Telehealth has also allowed for more involvement with family members. With in-person appointments, family members may not be able to attend because of work or other commitments. Telehealth makes us more accessible to families; they can ask questions or hear about care for the patient. We can also show results easily from different tests right on the screen.

Another huge benefit is with patients who are non-English-speakers. After seeing the disparities in telemedicine uptake among non-English speaking patients, we implemented an integrated real-time translator for visits. We’re able to click a button and a translator is immediately available by video as part of the visit. With in-person visits, we often have to wait for a translator to be available, which causes delay in care. The video translator program is so helpful that I now use it during in-person visits. 

Finally, we can quickly complete care assessments outside of office hours. It allows us as providers to expand our normal hours. I can quickly talk to a patient at 7 p.m. on a Saturday about their blood pressure. I have found it can be quicker than coming into the office. I can spend more time talking to the patient and less time shuffling from patient to patient. 

Q: We discussed how important it is to not just have technology, but to have the right technology. 

Technology is important but every time we implement something new, I want us to ask ourselves how this tool or solution impacts equity. With this technology or solution, do all patients have equal access to the same care or information? After seeing disparities in telemedicine uptake, we at UPenn have tried to decrease barriers to connecting with the clinician via telemedicine. We’ve integrated text messaging into our telehealth appointment system whereby patients receive a text to join their appointment; they don’t have to download an app or other software. We can use the same text messaging system to tell patients whether a doctor is running late. Translation services are also integrated into the text messaging platform so instructions can be translated. This technology helps decrease some of the known barriers to telehealth.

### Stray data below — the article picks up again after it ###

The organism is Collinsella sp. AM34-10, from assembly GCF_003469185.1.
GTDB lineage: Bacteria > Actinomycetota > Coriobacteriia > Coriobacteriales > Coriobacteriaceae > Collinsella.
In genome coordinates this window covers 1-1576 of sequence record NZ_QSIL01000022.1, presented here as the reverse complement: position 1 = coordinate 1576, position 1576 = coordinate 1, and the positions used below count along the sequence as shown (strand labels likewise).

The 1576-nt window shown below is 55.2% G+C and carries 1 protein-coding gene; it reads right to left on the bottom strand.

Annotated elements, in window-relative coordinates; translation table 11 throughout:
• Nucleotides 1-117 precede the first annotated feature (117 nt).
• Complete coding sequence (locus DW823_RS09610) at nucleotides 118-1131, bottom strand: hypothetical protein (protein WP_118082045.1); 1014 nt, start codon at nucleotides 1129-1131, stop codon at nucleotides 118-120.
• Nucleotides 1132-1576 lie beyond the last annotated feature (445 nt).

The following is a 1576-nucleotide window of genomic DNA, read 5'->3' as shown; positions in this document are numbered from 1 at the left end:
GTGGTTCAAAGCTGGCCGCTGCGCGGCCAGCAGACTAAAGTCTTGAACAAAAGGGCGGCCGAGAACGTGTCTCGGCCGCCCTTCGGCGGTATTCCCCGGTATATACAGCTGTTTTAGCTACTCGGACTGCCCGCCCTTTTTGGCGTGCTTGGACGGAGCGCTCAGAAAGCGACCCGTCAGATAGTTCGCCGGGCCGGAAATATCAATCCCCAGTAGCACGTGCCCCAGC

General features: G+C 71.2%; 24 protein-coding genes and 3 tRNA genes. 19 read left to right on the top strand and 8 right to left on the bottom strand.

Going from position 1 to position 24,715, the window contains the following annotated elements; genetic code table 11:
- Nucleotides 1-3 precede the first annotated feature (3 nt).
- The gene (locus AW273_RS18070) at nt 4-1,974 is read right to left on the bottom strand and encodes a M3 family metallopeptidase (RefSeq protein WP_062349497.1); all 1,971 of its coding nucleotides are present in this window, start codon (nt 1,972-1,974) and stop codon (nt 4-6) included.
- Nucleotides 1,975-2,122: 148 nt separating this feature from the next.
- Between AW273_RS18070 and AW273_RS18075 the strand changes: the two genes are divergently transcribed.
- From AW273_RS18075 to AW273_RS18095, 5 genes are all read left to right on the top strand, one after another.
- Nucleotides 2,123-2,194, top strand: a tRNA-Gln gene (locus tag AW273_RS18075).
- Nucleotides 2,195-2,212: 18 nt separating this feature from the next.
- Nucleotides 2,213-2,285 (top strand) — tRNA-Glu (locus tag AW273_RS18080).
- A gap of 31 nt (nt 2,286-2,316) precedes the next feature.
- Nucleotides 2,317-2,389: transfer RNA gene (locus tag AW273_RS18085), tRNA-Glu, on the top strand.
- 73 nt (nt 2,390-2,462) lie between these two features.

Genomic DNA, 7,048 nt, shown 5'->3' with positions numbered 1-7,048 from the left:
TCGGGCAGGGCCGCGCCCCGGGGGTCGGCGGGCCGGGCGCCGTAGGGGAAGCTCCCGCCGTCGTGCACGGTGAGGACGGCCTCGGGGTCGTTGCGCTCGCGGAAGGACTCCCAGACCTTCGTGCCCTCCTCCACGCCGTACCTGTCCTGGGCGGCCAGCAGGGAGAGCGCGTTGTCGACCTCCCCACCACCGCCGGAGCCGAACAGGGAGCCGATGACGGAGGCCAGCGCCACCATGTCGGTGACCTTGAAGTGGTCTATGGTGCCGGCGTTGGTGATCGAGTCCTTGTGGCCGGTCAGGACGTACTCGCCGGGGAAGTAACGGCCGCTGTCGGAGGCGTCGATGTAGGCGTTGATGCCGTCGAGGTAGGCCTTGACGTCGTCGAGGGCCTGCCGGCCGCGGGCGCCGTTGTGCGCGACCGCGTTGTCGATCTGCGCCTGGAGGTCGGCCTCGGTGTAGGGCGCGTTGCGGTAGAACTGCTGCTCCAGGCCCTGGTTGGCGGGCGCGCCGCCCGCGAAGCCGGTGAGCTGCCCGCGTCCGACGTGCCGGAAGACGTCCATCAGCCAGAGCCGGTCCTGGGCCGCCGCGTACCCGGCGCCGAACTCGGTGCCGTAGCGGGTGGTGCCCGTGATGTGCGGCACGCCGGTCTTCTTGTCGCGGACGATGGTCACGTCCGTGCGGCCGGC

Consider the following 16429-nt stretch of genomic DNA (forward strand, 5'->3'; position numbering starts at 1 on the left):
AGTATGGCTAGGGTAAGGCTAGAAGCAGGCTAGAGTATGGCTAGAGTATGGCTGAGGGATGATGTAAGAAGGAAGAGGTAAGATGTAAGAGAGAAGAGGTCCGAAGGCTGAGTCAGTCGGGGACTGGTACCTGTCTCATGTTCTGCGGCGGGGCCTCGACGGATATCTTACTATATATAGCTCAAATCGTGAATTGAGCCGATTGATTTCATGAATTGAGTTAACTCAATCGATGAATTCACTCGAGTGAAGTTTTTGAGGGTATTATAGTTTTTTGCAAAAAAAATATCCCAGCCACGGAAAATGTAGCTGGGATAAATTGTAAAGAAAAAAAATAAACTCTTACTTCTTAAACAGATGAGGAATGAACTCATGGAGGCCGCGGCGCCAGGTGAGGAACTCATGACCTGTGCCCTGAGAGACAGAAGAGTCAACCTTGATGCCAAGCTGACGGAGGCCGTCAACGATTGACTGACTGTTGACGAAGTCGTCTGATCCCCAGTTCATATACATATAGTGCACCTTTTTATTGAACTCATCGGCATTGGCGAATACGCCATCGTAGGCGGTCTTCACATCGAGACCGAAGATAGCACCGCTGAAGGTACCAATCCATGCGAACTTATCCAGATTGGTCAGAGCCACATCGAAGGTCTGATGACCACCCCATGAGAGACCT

Q: When is the right time to use telehealth versus an in-person appointment?

This depends on the patient’s diagnosis. For example, we can check blood pressure by video or phone quickly. Another option might be to evaluate all new patients in person and then transition them to telehealth appointments if appropriate for their specific medical issues. Giving providers the flexibility to make this choice with patients is helpful, which is why we strongly advocate for ensuring equal reimbursement from insurance for different types of appointments through permanent legislative action. 

Q: What would you tell patients who are trying to decide between a telehealth visit and an in-person visit? 

Patients have been nervous about in-person appointments because of COVID-19. However, we don’t want patients to put off their symptoms or questions; we want to intervene before patients get even sicker. 

For patients wanting telehealth, I encourage them to connect with their clinic and providers to figure out what options are available. Opportunities for telehealth may vary greatly by specialty, clinic, and type of care. 

*Originally published in The Beat – December 2021. Read the full newsletter here.